With such personal insights, we would hope to know more about William Brewyn. However, our understanding of his life is based almost entirely on his own comments. The previous Ripley owners wrote that he was a ‘Chantry Priest at St Thomas’ Shrine’ in Canterbury Cathedral on the formerly pasted down first vellum leaf, which was revealed when they rebound the manuscript in its current ornamented calf skin binding. Nothing fully corroborates their conclusion; Brewyn refers to himself twice as capellanus or ‘chaplain’ (ff. 42r, 96r) and his only direct relation with St Thomas Becket’s Shrine is when he was present at ‘the feast of the translation’ of St Thomas’ in 1470. However, Brewyn does include a detailed record of Canterbury’s collection of relics (ff. 95r-96v) and he refers to showing ‘the tonsured head to escape the tax’ in the town of Ulm (f. 40v), using the accusative singular ‘coronam’ (meaning ‘the tonsure’) as if he was writing from his own experience. This would all suggest he was at least a seasoned monk of Christ Church Priory who frequently travelled to Rome. Indeed, he claims he recorded Pope Paul’s papal bull ‘in the year of the Lord MCCCCLXIX’ (1469), meaning he was in Rome the year prior to the ceremony in Canterbury.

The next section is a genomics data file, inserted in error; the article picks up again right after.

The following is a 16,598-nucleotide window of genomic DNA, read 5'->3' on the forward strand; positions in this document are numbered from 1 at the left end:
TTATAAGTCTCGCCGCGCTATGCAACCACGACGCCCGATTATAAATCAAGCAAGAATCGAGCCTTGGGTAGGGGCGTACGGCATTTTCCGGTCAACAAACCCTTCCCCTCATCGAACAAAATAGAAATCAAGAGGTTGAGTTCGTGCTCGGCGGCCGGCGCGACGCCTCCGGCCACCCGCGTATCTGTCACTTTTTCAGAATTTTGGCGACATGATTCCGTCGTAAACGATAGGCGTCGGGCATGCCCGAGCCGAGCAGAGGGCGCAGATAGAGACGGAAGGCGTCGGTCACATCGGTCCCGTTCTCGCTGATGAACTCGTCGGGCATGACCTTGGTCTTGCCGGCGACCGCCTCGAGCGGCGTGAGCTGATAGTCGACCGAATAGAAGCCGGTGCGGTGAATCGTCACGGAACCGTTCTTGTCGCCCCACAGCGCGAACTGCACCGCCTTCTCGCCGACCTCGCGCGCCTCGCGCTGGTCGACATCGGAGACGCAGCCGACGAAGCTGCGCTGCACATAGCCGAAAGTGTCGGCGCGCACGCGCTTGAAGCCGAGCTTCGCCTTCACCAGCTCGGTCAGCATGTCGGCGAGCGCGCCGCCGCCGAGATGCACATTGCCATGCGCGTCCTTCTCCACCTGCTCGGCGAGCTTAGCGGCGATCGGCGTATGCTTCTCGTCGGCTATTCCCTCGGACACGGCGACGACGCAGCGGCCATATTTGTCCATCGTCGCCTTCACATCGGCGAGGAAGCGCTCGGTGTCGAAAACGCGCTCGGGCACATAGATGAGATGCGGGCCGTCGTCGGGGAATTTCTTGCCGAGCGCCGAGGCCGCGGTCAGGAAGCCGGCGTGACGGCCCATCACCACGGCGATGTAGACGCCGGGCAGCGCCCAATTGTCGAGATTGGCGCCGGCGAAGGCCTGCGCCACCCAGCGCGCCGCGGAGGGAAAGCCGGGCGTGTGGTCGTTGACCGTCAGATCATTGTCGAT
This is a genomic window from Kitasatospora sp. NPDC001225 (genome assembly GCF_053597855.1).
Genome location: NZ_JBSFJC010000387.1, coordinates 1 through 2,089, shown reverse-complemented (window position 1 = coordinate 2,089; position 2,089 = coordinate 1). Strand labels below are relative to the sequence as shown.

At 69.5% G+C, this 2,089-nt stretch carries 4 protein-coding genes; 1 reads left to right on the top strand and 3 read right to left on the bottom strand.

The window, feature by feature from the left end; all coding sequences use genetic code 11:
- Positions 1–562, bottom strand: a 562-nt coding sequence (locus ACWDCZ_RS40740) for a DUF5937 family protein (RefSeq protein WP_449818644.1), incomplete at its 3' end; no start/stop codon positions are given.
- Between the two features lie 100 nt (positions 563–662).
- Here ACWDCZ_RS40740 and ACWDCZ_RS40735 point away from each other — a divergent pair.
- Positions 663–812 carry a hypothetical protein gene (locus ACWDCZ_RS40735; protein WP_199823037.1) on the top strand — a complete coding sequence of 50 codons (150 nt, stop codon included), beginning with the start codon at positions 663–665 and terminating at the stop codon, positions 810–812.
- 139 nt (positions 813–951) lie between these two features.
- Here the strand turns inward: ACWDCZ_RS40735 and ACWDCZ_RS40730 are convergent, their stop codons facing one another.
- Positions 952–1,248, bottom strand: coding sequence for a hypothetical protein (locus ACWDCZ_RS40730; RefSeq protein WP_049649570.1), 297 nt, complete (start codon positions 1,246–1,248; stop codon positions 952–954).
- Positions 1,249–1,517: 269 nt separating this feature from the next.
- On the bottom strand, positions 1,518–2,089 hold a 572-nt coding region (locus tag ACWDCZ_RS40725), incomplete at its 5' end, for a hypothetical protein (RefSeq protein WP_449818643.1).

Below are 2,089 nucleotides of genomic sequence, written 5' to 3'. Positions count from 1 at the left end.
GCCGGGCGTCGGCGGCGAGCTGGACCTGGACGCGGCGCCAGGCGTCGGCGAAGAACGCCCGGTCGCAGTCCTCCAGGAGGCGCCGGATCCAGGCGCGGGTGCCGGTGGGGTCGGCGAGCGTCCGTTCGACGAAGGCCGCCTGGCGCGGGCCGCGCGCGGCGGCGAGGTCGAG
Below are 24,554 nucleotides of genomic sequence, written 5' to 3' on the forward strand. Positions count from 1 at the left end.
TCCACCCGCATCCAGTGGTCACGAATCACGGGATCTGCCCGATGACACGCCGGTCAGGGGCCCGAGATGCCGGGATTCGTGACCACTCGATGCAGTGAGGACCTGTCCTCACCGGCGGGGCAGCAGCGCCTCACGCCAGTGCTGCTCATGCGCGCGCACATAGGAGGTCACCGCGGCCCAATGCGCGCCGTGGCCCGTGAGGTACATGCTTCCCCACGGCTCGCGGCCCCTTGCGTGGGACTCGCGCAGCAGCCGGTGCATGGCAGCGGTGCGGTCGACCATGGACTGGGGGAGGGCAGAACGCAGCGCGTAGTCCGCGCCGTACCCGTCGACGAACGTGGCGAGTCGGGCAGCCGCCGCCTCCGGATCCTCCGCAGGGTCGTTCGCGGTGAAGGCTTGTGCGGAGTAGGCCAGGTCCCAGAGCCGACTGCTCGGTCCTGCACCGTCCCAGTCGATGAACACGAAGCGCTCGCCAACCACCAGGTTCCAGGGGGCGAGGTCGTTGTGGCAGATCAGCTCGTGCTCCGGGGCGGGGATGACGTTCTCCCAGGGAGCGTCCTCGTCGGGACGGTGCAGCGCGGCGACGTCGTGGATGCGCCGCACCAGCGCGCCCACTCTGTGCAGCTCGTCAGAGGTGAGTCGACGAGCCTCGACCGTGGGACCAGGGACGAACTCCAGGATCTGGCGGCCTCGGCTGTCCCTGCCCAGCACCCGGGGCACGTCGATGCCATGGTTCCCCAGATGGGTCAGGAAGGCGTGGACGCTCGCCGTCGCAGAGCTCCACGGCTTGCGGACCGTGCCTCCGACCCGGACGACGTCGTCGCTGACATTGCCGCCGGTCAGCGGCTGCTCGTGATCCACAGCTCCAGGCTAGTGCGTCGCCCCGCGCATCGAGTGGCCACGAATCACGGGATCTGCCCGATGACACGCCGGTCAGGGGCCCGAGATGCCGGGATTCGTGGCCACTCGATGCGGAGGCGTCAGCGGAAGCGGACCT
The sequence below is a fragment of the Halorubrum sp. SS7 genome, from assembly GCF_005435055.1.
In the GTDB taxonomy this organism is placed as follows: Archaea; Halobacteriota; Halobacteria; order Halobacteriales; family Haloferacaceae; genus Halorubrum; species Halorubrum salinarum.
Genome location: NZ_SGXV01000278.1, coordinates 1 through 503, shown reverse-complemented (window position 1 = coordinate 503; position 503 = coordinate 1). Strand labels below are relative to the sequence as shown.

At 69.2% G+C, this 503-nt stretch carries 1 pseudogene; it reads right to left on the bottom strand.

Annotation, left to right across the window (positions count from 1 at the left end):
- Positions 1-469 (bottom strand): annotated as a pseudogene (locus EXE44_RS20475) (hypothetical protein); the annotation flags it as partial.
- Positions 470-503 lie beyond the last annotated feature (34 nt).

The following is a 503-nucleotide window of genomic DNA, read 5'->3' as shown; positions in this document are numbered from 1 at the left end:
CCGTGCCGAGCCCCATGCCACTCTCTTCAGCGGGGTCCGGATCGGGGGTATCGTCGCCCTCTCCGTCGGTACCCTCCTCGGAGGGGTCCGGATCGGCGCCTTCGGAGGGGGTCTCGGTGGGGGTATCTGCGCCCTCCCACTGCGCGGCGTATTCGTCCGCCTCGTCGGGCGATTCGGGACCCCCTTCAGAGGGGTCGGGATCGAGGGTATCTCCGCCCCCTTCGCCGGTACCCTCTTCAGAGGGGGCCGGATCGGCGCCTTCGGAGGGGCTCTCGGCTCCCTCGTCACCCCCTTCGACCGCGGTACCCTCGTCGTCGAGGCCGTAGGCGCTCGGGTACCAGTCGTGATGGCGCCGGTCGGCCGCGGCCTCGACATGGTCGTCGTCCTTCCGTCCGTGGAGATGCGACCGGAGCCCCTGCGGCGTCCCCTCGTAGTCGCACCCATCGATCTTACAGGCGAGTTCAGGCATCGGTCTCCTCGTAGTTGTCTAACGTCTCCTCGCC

This conclusion is supported by the only other reference to Brewyn’s existence, made by the monk Casimir Oudin (1638-1717). Oudin’s bibliographical guide of ecclesiastical writers called Commentarius de scriptoribus ecclesiae antiquis (1722) recorded a ‘Guillelmus Brevinus’ who resided in Rome during the pontificates of Pope’s Paul II and Sixtus IV (1471-81). This he based upon a now-lost manuscript attributed to ‘Brevinus’ called the De septem principalibus Ecclesiis Urbis Romae or ‘Concerning the Seven Principal Churches of the City of Rome’ in the Vatican Library. Not only does the timing and location match, but the content fits with the Canterbury Cathedral manuscript. This appearance would suggest that other copies of Brewyn’s work once existed in Rome and, furthermore, it helps corroborate that Brewyn’s accounts are most likely first-hand. This certainly makes our manuscript even more significant, since it is perhaps the only edition left of a widely read guide.